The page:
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But whereas the self-restrained man has evil desires,1 the temperate man has none; he is so constituted as to take no pleasure in things that are contrary to principle, whereas the self-restrained man does feel pleasure in such things, but does not yield to it. [7] There is also a resemblance between the unrestrained man and the profligate, though they are really distinct: both pursue bodily pleasures, but the profligate thinks it right to do so, the man who lacks self-restraint does not.10.

Again, the same person cannot be at once unrestrained and prudent, for it has been shown2 that Prudence is inseparable from Moral Virtue. [2] Also, Prudence does not consist only in knowing what is right, but also in doing it; but the unrestrained man does not do the right.3 (Cleverness on the other hand is not incompatible with Unrestraint—which is why it is sometimes thought that some people are prudent and yet unrestrained—because Cleverness differs from Prudence in the manner explained in our first discourse4: as being intellectual faculties5 they are closely akin, but they differ in that Prudence involves deliberate choice.) [3] Nor indeed does the unrestrained man even know the right in the sense of one who consciously exercises his knowledge, but only as a man asleep or drunk can be said to know something. Also, although he errs willingly (for he knows in a sense both what he is doing and what end he is aiming at) , yet he is not wicked, for his moral choice is sound, so that he is only half-wicked. And he is not unjust, for he does not deliberately design to do harm,6 since the one type of unrestrained person does not keep to the resolve he has formed after deliberation, and the other, the excitable type, does not deliberate at all. In fact the unrestrained man resembles a state which passes all the proper enactments, and has good laws, but which never keeps its laws: the condition of things satirized by Anaxandrides— “ The state, that recks not of the laws, would fain . .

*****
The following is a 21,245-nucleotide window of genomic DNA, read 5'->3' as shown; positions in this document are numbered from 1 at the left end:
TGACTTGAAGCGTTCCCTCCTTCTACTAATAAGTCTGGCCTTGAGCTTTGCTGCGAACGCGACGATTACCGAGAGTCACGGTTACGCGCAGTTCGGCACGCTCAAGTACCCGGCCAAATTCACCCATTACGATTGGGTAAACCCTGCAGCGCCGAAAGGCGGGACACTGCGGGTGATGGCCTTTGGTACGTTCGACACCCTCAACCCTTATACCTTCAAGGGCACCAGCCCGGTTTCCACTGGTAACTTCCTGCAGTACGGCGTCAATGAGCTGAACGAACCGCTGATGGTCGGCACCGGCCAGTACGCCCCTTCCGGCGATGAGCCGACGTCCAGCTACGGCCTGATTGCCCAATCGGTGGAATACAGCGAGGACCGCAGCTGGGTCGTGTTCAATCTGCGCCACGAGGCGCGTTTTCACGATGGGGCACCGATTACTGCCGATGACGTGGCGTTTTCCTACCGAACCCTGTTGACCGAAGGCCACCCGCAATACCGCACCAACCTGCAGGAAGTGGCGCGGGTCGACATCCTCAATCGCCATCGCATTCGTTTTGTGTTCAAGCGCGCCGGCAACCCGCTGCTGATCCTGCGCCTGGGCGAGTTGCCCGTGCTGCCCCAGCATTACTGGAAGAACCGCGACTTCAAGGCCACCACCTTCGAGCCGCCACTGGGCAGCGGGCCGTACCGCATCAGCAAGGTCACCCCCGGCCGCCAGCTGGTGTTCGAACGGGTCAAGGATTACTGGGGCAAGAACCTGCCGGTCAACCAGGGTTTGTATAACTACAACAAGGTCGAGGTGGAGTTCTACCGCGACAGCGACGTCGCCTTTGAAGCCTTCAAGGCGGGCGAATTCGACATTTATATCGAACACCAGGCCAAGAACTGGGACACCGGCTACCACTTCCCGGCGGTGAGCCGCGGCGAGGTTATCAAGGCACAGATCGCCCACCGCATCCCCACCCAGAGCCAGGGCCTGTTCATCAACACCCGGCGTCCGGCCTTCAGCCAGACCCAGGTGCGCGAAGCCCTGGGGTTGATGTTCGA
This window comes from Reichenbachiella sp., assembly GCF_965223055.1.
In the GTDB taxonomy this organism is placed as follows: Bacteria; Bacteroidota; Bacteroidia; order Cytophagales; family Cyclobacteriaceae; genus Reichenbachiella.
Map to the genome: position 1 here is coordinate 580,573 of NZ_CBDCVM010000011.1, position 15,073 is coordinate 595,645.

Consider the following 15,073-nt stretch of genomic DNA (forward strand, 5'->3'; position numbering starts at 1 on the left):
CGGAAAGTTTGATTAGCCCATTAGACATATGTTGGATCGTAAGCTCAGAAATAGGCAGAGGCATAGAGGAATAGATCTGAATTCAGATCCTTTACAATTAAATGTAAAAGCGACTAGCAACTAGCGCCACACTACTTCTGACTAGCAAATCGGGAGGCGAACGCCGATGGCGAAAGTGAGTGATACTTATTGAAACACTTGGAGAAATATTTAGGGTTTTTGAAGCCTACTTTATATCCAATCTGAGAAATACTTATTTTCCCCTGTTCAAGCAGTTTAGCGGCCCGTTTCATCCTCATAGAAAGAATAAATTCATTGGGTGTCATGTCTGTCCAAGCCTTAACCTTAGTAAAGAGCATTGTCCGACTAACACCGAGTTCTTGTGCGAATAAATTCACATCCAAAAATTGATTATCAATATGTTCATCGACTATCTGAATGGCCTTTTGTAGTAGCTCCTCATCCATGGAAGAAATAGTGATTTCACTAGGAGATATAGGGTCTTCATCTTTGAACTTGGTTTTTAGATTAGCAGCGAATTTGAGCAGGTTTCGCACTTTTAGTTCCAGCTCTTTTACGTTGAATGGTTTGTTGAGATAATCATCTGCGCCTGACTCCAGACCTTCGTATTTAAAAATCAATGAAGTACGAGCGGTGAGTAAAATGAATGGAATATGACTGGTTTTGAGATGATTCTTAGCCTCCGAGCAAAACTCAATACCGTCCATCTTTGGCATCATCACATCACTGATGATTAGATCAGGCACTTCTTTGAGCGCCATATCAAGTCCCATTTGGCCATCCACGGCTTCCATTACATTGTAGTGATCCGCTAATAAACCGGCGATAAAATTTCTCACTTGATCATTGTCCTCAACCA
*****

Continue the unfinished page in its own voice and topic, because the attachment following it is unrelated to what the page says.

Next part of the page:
” [4]

whereas the bad man is like a state which keeps its laws but whose laws are bad.

Both Self-restraint and Unrestraint are a matter of extremes as compared with the character of the mass of mankind; the restrained man shows more and the unrestrained man less steadfastness than most men are capable of.

Reformation is more possible with that type of Unrestraint which is displayed by persons of an excitable temperament than it is with those who deliberate as to what they ought to do, but do not keep to the resolution they form. And those who have become unrestrained through habit are more easily cured than those who are unrestrained by nature, since habit is easier to change than nature; for even habit is hard to change, precisely because it is a sort of nature, as Evenus says: “ Mark me, my friend, 'tis7 long-continued training,
And training in the end becomes men's nature.

” [5]

We have now discussed the nature of Self-restraint and Unrestraint, and of Endurance and Softness, and have shown how these dispositions are related to one another.

1 Though he conquers them.

2 Cf. 6.13.6.

3 This parenthesis would come better before the preceding sentence.

4 Cf. 6.12.9.

5 Or perhaps, with the Aldine scholiast, ‘in definition.’

6 Cf. 6.3.

7 i.e., ‘habit is’ : the subject of ἔμεναι seems to have been ἔθος in the preceding verse.

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